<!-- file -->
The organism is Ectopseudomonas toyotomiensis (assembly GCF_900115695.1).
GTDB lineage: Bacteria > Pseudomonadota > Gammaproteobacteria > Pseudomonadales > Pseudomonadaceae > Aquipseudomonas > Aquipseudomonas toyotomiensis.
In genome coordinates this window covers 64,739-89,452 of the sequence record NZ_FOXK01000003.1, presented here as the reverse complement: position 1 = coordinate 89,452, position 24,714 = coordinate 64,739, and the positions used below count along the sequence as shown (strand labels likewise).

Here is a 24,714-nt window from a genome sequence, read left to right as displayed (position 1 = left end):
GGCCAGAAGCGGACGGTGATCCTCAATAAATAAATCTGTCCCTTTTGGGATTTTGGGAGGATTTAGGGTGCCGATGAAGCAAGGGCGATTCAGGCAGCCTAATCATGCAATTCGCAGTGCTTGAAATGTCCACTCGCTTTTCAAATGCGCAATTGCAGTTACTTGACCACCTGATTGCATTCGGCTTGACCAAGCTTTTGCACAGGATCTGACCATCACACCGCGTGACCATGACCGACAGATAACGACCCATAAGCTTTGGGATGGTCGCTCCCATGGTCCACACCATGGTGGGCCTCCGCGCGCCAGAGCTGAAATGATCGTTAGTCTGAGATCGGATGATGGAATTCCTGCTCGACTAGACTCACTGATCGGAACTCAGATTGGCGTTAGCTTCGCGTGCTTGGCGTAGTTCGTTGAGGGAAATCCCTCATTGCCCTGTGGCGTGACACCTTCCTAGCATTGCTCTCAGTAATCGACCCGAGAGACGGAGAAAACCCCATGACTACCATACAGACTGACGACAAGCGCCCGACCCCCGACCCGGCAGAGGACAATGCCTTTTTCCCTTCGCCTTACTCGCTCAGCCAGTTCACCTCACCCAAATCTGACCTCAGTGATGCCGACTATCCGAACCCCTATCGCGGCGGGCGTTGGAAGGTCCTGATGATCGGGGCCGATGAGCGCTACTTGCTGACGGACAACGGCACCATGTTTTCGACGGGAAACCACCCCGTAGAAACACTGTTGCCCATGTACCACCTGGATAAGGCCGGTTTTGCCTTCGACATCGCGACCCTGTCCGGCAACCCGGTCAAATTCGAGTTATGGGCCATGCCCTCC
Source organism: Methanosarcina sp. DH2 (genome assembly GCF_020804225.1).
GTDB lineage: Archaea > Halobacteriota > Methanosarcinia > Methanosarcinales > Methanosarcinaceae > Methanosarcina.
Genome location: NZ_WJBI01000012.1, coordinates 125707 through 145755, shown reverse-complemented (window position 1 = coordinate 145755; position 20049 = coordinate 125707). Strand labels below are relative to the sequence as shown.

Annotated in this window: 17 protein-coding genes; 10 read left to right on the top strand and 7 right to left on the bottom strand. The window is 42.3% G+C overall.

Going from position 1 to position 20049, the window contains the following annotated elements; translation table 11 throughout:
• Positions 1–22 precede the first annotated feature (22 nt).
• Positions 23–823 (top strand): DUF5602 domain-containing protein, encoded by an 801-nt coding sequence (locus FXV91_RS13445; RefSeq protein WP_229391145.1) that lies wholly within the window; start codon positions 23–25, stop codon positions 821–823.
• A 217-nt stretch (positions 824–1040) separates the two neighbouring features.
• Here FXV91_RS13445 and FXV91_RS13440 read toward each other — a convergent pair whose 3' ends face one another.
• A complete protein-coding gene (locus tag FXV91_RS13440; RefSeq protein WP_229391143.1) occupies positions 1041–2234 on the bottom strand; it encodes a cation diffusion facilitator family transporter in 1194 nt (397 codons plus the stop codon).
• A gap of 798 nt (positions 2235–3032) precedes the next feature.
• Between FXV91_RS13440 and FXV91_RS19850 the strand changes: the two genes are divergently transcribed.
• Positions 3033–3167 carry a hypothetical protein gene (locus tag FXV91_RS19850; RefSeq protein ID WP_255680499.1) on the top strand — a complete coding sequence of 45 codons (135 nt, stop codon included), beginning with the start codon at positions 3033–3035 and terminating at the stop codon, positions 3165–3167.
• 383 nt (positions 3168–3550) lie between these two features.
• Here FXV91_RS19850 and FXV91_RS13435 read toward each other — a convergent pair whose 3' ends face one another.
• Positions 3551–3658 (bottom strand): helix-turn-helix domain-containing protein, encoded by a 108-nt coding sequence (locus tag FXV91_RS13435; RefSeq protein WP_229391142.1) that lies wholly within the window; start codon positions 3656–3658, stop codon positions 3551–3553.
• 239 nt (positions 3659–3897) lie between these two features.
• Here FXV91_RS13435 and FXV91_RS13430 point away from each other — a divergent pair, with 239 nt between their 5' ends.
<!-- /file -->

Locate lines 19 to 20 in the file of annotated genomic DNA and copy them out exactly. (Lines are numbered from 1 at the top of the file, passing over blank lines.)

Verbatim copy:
• 383 nt (positions 3168–3550) lie between these two features.
• Here FXV91_RS19850 and FXV91_RS13435 read toward each other — a convergent pair whose 3' ends face one another.